Lee Hawkins of HarperCollins Publishers and the Wall St. Journal will explore how adverse childhood experiences, including corporal punishment, homicide, gun violence and the death of parents and relatives, have disproportionately affected black families in America.
Jayne O’Donnell and E. Mabinty Quarshie of USA Today will investigate the impact of domestic violence on children, including increased risk for physical and mental health problems, and courts’ willingness to order visitation with their parental perpetrators despite the history of violence against their spouses and sometimes the children as well.
Lee Romney of KALW public radio in San Franciso will look into how the San Francisco schools are helping students cope with adversity.
Neena Satija of the Texas Tribune and Reveal will investigate Texas’ failure to provide consistent and quality legal advocates for vulnerable kids and what it means for the kids.
Dennis A. Hunt Fund for Health Journalism Grantees
James Causey of the Milwaukee Journal Sentinel will explore the roles that mass incarceration and untreated trauma play in the collective psyche of African Americans in Milwaukee.
Paul Demko of Politico will take an in-depth look at three states that are likely to pursue divergent paths under the new ACA landscape.
Katy Burnell Evans of the Richmond Times Dispatch will look at the legacy of the deinstitutionalization of mental patients, which left thousands of mentally ill Virginians in jail, in expensive hospital beds or on the streets because of the states’ failure to provide community-based treatment and supportive housing.
Michael Hill of NJTV and WGBO FM will explore the role that unaddressed trauma played in the lives of former prisoners.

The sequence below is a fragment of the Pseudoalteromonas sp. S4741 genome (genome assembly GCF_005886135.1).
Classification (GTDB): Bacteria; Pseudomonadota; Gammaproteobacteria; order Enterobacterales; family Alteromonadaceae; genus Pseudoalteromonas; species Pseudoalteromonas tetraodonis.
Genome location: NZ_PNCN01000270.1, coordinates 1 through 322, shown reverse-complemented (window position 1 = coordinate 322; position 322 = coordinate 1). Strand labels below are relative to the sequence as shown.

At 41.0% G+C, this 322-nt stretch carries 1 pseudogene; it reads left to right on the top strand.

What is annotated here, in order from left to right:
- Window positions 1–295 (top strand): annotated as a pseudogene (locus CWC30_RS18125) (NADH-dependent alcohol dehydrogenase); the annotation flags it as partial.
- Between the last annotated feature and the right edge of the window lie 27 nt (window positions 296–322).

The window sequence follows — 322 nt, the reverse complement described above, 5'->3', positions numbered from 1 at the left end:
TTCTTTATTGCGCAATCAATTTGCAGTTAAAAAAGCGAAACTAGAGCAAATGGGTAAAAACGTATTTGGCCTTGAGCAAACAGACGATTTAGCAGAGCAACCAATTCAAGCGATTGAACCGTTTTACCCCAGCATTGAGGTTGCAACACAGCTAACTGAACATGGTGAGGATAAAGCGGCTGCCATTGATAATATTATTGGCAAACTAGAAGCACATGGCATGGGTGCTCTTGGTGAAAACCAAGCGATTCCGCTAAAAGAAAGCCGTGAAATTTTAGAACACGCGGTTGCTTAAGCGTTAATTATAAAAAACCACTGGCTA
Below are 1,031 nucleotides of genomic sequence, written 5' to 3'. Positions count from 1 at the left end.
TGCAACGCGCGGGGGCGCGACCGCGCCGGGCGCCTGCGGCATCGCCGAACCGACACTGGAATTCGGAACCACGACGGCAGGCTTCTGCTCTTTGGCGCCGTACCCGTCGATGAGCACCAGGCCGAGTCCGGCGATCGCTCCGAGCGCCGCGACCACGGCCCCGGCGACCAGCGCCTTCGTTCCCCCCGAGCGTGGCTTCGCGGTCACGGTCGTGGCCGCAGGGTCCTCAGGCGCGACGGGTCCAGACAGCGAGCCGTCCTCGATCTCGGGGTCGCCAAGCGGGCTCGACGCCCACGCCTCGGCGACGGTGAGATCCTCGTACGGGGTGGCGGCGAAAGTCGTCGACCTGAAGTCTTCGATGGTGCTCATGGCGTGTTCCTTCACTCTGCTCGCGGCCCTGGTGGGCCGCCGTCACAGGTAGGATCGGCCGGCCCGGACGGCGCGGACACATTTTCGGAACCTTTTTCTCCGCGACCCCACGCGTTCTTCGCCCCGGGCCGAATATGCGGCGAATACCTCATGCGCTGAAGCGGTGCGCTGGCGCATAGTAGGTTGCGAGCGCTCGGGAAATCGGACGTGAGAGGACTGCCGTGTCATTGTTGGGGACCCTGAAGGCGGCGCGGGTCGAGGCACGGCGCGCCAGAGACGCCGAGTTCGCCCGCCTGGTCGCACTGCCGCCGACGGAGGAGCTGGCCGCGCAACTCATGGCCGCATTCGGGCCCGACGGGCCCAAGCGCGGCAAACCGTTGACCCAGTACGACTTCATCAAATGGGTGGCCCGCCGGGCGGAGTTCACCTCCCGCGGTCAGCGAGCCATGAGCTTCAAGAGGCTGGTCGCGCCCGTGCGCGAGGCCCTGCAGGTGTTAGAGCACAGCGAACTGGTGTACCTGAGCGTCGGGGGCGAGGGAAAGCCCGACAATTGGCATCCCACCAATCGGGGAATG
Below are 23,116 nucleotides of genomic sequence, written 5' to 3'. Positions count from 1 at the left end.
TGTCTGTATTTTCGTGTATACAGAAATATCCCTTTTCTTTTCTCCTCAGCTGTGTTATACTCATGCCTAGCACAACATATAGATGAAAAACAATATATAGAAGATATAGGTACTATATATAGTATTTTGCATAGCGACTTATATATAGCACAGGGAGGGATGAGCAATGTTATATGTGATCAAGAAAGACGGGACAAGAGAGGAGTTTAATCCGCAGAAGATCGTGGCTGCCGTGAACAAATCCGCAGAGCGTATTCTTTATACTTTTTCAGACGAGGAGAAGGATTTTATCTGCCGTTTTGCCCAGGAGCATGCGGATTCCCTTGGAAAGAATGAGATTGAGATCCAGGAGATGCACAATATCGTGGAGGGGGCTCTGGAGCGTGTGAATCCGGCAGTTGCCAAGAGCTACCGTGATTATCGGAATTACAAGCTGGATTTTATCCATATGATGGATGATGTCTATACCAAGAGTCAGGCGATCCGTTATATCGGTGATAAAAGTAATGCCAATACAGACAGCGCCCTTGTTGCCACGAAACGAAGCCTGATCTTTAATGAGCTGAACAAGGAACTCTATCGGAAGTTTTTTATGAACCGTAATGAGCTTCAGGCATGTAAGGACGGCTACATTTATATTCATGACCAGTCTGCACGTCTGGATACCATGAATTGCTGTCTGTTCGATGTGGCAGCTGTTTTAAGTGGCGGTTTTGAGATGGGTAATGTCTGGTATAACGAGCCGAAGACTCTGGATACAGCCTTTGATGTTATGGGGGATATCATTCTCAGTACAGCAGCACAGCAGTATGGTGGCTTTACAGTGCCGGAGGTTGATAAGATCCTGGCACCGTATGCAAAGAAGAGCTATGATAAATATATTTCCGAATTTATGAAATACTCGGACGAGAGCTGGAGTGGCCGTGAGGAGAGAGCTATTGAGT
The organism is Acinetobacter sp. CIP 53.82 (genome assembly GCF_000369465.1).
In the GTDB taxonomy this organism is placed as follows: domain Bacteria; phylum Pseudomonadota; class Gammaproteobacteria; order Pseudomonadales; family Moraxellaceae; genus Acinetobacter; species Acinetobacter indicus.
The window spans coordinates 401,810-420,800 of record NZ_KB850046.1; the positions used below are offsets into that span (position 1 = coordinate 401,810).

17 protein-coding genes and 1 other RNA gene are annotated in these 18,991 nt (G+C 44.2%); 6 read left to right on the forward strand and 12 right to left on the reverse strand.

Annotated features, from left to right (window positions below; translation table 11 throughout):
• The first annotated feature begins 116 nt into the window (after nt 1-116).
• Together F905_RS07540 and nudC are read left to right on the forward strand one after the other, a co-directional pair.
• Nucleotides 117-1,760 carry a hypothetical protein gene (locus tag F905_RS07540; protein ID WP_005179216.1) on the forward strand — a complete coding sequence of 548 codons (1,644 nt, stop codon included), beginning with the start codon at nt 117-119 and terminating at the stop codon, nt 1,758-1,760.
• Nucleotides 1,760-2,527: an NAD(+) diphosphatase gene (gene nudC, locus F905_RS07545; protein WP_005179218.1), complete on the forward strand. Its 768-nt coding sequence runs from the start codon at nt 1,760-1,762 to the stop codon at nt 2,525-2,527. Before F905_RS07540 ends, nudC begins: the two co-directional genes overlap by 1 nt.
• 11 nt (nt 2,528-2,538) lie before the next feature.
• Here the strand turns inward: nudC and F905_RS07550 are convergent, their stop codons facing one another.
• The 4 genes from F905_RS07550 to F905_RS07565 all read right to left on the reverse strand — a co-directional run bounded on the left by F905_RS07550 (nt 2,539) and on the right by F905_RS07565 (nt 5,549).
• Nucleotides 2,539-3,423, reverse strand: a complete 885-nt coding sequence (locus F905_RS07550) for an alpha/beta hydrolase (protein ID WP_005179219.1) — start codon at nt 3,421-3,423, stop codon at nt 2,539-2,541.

Amy Linn of New Mexico Searchlight will investigate how crumbling infrastructure adversely affects the health of residents of the Navajo reservation.
Luann Rife of the Roanoke Times will report on the impact of poor access to health care in Virginia's coal counties, whose residents are among the poorest and least healthy in the U.S., and what a planned merger of two health systems and a mandate from two states to focus on prevention might mean.
Mc Nelly Torres of Centro de Periodismo Investigativo de Puerto Rico will investigate the ability of Puerto Rico’s struggling community health clinic network to serve the health needs of Puerto Ricans following the devastation wrought by Hurricane Maria.
Center for Health Journalism Grantees
Bailey Loosemore of the Louisville Courier Journal will identify Louisville’s hot spots for food insecurity and highlight promising solutions.
Binghui Huang of the Allentown Morning Call will report on how isolation, poverty, struggling hospitals and weak health infrastructure contribute to poor physical and mental health in rural Pennsylvania.
Erika Carrillo and Maria Sosa of Univision Miami will investigate how women in South Florida, mostly Latino, are being harmed by plastic surgery performed by unqualified doctors who don't carry malpractice insurance.
Dana Ferguson of the Argus Leader will investigate the systemic failure of the Indian Health Service in the Great Plains, where patients, families and inspectors continue to report cases of botched or negligent care.
Linda Jacobson of Education Dive will explore what difference California’s tobacco tax, dedicated to funding programs benefitting children 5 and under, has made 20 years after enactment and what direction it will take under a new governor.
Marina Riker of the Victoria (TX) Advocate will investigate how last year’s hurricane disproportionately hurt the region's low-income residents, who were already struggling in a region with severe income inequality.
Ke Xu of Sing Tao Daily will look into the health needs of undocumented Chinese immigrants in New York City and the ability of local organizations to meet them.
Past Fellowship projects can be found here.
Information on our programs, the work of our Fellows, and upcoming application opportunities can be found by subscribing to the Center’s newsletter.